New Battery can Charge 10 Times Faster than Traditional Lithium-Ion Battery

A new type of battery designed by scientists from St Petersburg University can charge 10 times faster than a regular lithium-ion battery.

New Battery can Charge 10 Times Faster than Traditional Lithium-Ion Battery

Image Credit: Hryshchyshen Serhii/

The battery has a lower environmental impact and is also safer in terms of possible fire hazards. The study was funded by the Russian Science Foundation and the results have been published in the Batteries & Supercaps journal.

Lithium-ion batteries are ubiquitous in people’s day-to-day life. These batteries are generally used in electric vehicles and they dominate the small format battery sector for portable electronic devices.

But lithium-ion batteries also pose several serious problems, such as performance loss at cold temperatures and potential fire hazards. They also have a significant environmental impact when it comes to discarding the spent batteries.

According to Oleg Levin, the leader of the research team and Professor in the Department of Electrochemistry at St Petersburg University, the researchers have been investigating the materials, called redox-active nitroxyl-containing polymers, for storing electrochemical energy.

Such polymers are defined by high energy density and rapid charging and discharging speed because of fast redox kinetics. However, the inadequate electrical conductivity makes it difficult to implement this technology. As a result, the charge collection is impeded even in the case of highly conductive additives, like carbon.

To find a solution to this problem, the St Petersburg University team produced a polymer-based on the nickel-salen (NiSalen) complex. The metallopolymer molecules serve as a molecular wire to which energy-intensive nitroxyl pendants are bound.

Thanks to the molecular design of the material, high capacitance performance can be achieved across a broad range of temperatures.

We came up with the concept of this material in 2016. At that time, we began to develop a fundamental project ‘Electrode materials for lithium-ion batteries based on organometallic polymers.’ It was supported by a grant from the Russian Science Foundation. When studying the charge transport mechanism in this class of compounds, we discovered that there are two keys directions of development.

Oleg Levin, Team Lead and Professor, Department of Electrochemistry, St Petersburg University

Levin continued, “Firstly, these compounds can be used as a protective layer to cover the main conductor cable of the battery, which would be otherwise made of traditional lithium-ion battery materials. And secondly, they can be used as an active component of electrochemical energy storage materials.”

It took more than three years to develop the polymer. In the first year, the investigators tested the idea of the novel material by combining separate components to replicate the redox-active nitroxyl-containing pendants and the electrically conducting backbone.

It was crucial to make sure that all the structural parts worked collectively and strengthened one another.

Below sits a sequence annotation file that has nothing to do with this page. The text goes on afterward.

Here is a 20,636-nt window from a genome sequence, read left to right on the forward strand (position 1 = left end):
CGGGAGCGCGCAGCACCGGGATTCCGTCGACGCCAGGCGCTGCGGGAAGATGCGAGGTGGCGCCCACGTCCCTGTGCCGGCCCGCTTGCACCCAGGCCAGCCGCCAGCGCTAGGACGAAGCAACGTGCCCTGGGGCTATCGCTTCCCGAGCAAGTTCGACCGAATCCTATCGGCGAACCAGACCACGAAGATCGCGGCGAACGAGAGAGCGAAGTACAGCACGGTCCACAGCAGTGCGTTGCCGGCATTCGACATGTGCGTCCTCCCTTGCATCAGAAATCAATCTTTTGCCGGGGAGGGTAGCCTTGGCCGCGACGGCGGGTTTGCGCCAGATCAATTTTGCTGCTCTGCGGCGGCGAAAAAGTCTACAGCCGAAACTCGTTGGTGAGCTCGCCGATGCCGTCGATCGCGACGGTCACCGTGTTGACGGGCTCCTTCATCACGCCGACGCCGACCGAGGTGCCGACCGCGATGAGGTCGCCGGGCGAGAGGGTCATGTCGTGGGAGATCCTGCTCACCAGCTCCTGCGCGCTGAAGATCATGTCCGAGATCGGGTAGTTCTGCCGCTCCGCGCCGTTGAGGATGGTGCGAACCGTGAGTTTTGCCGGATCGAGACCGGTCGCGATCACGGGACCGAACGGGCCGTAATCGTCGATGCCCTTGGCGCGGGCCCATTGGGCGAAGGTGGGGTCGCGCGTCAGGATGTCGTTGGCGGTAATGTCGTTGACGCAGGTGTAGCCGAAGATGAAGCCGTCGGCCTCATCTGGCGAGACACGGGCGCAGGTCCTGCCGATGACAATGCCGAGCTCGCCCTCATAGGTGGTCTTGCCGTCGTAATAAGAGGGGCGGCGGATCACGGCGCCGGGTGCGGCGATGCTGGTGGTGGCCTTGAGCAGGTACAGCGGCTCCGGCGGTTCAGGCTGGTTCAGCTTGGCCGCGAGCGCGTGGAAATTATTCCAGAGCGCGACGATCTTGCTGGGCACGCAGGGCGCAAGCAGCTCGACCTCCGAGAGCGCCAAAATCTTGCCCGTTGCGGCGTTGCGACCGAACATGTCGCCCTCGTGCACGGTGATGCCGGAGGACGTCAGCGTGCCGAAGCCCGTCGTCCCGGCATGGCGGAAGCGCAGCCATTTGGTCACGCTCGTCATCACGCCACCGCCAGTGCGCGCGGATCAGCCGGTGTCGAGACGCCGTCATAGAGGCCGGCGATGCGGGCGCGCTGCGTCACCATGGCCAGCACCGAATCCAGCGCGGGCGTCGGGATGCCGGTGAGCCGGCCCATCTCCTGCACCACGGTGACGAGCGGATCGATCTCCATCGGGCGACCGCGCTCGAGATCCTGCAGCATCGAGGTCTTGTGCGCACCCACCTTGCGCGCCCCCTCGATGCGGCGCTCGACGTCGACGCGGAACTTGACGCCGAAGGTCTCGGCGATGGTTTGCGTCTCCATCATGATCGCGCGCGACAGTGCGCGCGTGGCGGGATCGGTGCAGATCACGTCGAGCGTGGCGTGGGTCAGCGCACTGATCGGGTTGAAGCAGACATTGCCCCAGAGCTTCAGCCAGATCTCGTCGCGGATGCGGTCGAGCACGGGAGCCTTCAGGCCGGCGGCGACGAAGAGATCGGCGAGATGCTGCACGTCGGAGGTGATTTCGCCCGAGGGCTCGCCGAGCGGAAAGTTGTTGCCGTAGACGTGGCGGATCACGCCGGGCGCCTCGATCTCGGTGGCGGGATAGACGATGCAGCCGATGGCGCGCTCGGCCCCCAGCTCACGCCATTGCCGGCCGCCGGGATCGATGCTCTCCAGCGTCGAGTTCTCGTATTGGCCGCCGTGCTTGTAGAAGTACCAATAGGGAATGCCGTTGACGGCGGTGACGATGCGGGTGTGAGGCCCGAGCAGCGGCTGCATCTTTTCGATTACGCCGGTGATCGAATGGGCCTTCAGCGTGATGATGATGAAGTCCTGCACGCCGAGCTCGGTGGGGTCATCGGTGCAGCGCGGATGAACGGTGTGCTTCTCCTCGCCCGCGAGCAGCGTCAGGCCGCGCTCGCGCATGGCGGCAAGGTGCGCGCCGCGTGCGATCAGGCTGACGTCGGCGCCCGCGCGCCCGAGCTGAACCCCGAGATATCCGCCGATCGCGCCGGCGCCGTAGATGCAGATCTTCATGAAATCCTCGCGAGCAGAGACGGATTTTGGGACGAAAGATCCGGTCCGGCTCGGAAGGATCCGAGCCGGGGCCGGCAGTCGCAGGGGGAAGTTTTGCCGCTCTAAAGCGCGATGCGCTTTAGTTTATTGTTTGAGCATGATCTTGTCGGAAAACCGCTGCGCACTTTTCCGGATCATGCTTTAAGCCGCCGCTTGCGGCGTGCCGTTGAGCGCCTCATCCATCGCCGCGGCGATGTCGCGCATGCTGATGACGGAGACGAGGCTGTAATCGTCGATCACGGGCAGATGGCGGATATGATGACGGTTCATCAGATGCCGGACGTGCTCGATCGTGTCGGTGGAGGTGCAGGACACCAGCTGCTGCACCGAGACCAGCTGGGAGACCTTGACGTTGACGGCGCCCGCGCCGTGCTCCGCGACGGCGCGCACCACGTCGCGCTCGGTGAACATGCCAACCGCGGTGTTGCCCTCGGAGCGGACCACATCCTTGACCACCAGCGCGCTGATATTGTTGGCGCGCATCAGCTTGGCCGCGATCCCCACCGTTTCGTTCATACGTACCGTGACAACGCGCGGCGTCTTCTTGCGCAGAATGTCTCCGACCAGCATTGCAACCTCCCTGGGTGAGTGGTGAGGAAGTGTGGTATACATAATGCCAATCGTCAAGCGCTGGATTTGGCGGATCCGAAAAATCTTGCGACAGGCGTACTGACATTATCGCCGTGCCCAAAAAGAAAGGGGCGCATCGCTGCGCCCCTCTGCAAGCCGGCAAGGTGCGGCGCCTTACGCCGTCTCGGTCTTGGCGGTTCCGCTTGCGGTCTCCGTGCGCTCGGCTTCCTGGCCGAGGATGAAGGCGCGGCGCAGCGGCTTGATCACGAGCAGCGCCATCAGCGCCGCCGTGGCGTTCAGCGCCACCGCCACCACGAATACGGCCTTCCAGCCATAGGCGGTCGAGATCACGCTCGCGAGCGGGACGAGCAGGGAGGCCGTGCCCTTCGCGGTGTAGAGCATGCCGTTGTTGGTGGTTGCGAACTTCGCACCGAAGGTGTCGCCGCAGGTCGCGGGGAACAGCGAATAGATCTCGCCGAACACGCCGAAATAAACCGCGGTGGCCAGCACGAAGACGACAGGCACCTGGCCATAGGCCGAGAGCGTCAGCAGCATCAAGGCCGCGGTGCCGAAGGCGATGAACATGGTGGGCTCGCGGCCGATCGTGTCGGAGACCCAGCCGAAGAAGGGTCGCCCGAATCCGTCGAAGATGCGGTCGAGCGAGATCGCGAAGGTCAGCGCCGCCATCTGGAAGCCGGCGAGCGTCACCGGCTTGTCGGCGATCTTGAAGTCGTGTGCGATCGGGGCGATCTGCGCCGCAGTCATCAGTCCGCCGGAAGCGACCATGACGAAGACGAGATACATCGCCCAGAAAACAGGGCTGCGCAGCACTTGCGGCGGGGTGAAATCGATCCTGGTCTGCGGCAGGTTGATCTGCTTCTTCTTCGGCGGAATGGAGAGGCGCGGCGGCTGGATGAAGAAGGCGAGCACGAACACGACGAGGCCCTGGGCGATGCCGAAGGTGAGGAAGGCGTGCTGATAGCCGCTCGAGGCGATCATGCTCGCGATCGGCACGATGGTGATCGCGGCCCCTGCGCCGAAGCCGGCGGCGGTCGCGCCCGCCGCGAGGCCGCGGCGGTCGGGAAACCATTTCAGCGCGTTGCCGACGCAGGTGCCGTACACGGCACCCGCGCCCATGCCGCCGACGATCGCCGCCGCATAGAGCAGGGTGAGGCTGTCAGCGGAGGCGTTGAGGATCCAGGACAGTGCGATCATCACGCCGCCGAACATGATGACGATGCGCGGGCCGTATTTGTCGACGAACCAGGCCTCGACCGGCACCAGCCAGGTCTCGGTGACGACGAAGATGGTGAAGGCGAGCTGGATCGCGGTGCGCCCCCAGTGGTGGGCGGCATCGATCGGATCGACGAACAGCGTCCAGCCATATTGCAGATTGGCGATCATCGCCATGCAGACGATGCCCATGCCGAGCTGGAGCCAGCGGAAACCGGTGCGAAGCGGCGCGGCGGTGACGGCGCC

Chemical synthesis of the compound was the next stage, but this turned out to be the most difficult part of the study. The reason was certain components are highly sensitive and even the smallest error by a researcher may degrade the specimens.

Among the many polymer samples achieved, just one was found to be adequately efficient and stable.

The core chain of the novel compound is created by nickel complexes with salen ligands. A stable free radical, which can perform fast oxidation and reduction (or charge and discharge), has been connected to the main chain through covalent bonds.

A battery manufactured using our polymer will charge in seconds—about ten times faster than a traditional lithium-ion battery. This has already been demonstrated through a series of experiments. However, at this stage, it is still lagging behind in terms of capacity—30 to 40% lower than in lithium-ion batteries. We are currently working to improve this indicator while maintaining the charge-discharge rate.

Oleg Levin, Team Lead and Professor, Department of Electrochemistry, St Petersburg University

For the new battery, the researchers produced the cathode—a positive electrode used in chemical current sources. The negative electrode—that is, an anode—is now required.

This electrode does not have to be produced from scratch but can be chosen from the prevailing ones. When combined together, the electrodes will create a system that, in some fields, may soon surpass lithium-ion batteries.

The new battery is capable of operating at low temperatures and will be an excellent option where fast charging is crucial. It is safe to use—there is nothing that may pose a combustion hazard, unlike the cobalt-based batteries that are widespread today. It also contains significantly less metals that can cause environmental harm. Nickel is present in our polymer in a small amount, but there is much less of it than in lithium-ion batteries.

Oleg Levin, Team Lead and Professor, Department of Electrochemistry, St Petersburg University

The team is currently filing a patent application for their invention. St Petersburg University will hold the copyright. The study was funded by a grant from the Russian Science Foundation No 16-13-00038.

Journal Reference:

Vereshchagin, A. A., et al. (2020) The Fast and the Capacious: A [Ni(Salen)]‐TEMPO Redox‐Conducting Polymer for Organic Batteries. Batteries & Supercaps.


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